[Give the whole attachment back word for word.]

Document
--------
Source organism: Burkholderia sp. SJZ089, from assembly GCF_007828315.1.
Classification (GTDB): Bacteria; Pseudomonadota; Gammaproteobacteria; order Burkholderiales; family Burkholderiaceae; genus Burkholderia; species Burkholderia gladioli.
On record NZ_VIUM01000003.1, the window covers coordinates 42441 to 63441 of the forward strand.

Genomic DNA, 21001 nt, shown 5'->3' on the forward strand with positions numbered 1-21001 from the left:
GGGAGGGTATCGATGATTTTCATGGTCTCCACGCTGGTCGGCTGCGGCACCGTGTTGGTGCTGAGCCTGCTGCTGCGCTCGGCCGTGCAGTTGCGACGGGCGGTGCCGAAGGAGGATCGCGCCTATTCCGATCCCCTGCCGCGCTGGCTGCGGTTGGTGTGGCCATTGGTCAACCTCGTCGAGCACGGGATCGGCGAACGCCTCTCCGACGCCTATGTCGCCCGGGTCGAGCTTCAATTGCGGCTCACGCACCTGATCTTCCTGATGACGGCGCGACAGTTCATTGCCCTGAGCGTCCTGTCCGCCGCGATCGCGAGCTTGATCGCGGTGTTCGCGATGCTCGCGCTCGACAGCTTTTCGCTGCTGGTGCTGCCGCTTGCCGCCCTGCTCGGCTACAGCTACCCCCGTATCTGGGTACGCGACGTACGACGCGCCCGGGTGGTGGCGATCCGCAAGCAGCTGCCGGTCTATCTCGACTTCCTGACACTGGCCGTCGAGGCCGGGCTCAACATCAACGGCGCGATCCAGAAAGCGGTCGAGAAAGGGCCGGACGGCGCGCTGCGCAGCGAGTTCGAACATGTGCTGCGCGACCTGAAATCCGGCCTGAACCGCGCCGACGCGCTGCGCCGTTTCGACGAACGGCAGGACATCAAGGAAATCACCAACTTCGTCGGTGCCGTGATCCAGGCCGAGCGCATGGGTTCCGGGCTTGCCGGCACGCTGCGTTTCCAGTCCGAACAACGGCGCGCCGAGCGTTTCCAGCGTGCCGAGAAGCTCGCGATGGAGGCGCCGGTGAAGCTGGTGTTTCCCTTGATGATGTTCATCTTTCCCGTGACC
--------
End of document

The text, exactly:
Source organism: Burkholderia sp. SJZ089, from assembly GCF_007828315.1.
Classification (GTDB): Bacteria; Pseudomonadota; Gammaproteobacteria; order Burkholderiales; family Burkholderiaceae; genus Burkholderia; species Burkholderia gladioli.
On record NZ_VIUM01000003.1, the window covers coordinates 42441 to 63441 of the forward strand.

Genomic DNA, 21001 nt, shown 5'->3' on the forward strand with positions numbered 1-21001 from the left:
GGGAGGGTATCGATGATTTTCATGGTCTCCACGCTGGTCGGCTGCGGCACCGTGTTGGTGCTGAGCCTGCTGCTGCGCTCGGCCGTGCAGTTGCGACGGGCGGTGCCGAAGGAGGATCGCGCCTATTCCGATCCCCTGCCGCGCTGGCTGCGGTTGGTGTGGCCATTGGTCAACCTCGTCGAGCACGGGATCGGCGAACGCCTCTCCGACGCCTATGTCGCCCGGGTCGAGCTTCAATTGCGGCTCACGCACCTGATCTTCCTGATGACGGCGCGACAGTTCATTGCCCTGAGCGTCCTGTCCGCCGCGATCGCGAGCTTGATCGCGGTGTTCGCGATGCTCGCGCTCGACAGCTTTTCGCTGCTGGTGCTGCCGCTTGCCGCCCTGCTCGGCTACAGCTACCCCCGTATCTGGGTACGCGACGTACGACGCGCCCGGGTGGTGGCGATCCGCAAGCAGCTGCCGGTCTATCTCGACTTCCTGACACTGGCCGTCGAGGCCGGGCTCAACATCAACGGCGCGATCCAGAAAGCGGTCGAGAAAGGGCCGGACGGCGCGCTGCGCAGCGAGTTCGAACATGTGCTGCGCGACCTGAAATCCGGCCTGAACCGCGCCGACGCGCTGCGCCGTTTCGACGAACGGCAGGACATCAAGGAAATCACCAACTTCGTCGGTGCCGTGATCCAGGCCGAGCGCATGGGTTCCGGGCTTGCCGGCACGCTGCGTTTCCAGTCCGAACAACGGCGCGCCGAGCGTTTCCAGCGTGCCGAGAAGCTCGCGATGGAGGCGCCGGTGAAGCTGGTGTTTCCCTTGATGATGTTCATCTTTCCCGTGACC